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My Ford Edge Customer Loyalty Story, Part 1

Guest author Brad Shorr has agency, in-house, and entrepreneurial marketing experience. He writes frequently about social media, SEO, content strategy, and other business issues of interest to small and midsized companies. He lives in the Chicago area and has been blogging since 2005.

A Little TLC Goes a Long Way

Bradsford

Introduction

This story contains 12 lessons on customer loyalty: how hard it is to acquire, how easy it is to lose, and how simple it can be to regain — if you know what to do.

Chapter 1: Living on the Edge

For the last 15 years, I was a loyal Toyota customer, driving pretty much nothing other than white Toyota 4-door sedans. I’m a creature of habit. But in August 2011, I impulsively decided to do the opposite, ala George Costanza. So instead of buying a white Toyota sedan, I leased a burgundy Ford Edge crossover vehicle.

Going in, my prevailing emotions were skepticism and apprehension. And sure enough, no sooner than driving off the lot I began having trouble with Ford’s MyTouch system, the computer “brain” of the vehicle. Unbeknownst to me, MyTouch (a Microsoft/Ford collaboration) was a quality nightmare that had been vexing consumers to no end.

Although my Edge — christened Bradsford — was an otherwise wonderful car, MyTouch confirmed all of my doubts about abandoning Toyota quality. My issues with the computer system ranged from annoyances to genuine safety concerns. Result: a bad case of buyer’s remorse.

Customer Loyalty Lesson #1: Doing 9 out of 10 things right doesn’t cut it.

Chapter 2: Spoiling for a Fight

You Sure Look Pretty!

After settling in with my negative attitude, I became an active brand disloyalist. I found a way to view every car feature and every interaction with Ford in a negative light. I took every opportunity to share my complaints, talking to friends, posting bad reviews on automotive websites, making snarky comments on social media — all things which normally are quite out of character.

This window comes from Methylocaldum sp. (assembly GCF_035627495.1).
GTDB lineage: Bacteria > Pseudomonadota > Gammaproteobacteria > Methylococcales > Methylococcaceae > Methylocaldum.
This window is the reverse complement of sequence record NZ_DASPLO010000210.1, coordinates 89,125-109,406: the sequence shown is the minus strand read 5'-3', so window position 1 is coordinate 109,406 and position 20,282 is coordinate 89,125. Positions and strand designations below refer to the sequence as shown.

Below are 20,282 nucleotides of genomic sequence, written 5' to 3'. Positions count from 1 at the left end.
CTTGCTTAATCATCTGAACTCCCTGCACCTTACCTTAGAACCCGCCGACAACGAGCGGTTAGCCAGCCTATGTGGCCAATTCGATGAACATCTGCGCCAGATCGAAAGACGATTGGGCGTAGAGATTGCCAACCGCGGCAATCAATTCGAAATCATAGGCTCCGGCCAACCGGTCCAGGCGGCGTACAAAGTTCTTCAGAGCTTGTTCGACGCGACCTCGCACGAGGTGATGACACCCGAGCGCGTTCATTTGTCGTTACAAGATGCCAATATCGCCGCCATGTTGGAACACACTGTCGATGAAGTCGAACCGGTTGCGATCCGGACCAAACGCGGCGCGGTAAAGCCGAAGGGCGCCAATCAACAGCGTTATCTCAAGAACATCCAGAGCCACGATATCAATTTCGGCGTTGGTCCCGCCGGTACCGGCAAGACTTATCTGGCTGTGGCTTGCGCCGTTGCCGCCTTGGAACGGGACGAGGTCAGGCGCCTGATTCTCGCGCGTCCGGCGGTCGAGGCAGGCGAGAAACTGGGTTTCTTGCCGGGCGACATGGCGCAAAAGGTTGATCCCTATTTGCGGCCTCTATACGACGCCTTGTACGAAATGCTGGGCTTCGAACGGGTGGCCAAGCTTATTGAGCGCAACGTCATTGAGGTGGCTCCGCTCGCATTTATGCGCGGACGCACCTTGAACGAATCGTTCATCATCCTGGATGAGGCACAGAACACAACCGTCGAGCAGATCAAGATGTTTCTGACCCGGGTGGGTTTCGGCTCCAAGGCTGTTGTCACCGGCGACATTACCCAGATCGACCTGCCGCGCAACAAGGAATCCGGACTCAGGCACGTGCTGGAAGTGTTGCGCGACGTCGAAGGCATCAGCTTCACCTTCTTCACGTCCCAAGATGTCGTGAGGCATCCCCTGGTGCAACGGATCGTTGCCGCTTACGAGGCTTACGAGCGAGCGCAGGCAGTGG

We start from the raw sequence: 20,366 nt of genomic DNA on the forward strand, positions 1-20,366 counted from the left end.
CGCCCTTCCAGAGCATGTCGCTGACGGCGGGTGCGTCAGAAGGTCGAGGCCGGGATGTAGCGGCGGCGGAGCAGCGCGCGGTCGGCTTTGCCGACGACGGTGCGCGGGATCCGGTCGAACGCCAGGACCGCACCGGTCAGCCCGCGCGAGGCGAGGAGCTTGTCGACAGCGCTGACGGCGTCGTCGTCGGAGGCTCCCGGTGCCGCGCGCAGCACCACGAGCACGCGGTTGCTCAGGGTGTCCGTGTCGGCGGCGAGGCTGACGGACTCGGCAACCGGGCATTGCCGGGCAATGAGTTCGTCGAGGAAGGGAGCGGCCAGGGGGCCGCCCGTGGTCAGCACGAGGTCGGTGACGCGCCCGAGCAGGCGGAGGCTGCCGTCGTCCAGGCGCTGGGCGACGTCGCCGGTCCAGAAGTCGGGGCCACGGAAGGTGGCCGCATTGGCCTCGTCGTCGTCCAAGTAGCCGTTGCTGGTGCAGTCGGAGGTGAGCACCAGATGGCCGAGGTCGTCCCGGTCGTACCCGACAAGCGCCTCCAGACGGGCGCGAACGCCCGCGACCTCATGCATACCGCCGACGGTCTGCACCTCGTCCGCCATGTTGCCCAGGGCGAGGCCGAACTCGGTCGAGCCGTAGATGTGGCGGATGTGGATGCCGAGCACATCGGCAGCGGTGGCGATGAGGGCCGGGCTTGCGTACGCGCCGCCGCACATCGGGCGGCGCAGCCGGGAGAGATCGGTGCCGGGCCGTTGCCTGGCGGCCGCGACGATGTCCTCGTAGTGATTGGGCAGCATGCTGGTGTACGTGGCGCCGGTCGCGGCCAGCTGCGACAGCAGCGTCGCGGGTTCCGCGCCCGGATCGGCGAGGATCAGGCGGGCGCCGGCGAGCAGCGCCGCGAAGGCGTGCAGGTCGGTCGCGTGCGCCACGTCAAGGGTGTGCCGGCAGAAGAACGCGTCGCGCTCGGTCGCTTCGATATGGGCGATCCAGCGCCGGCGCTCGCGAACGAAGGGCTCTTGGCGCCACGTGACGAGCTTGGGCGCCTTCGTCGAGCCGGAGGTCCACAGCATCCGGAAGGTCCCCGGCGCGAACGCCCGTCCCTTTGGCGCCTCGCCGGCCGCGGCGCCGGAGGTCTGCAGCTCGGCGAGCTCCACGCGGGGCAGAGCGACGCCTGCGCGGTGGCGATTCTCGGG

I complained to Ford corporate, becoming ever more vexed as I worked my way through its tangled phone and email bureaucracies. And even when I made contact with an actual person who provided useful assistance, I interpreted it in a negative light. No matter what the dealer did, no matter what Bradsford did — it would never be good enough. The dealer upgraded me to the second-generation system for free; I complained that I had to rent a car. My car was transporting me reliably and comfortably all over the Midwest; I went out of my way to find and complain about every slight design and performance flaw I could find. Am I proud of this? No, but my fundamental conviction was simply this: I was paying top dollar for an expensive vehicle that was only working at 80% efficiency. This was wrong and I was unhappy.

Customer Loyalty Lesson 2: Emotions determine loyalty, not facts.

Chapter 3: Abandonment and Despair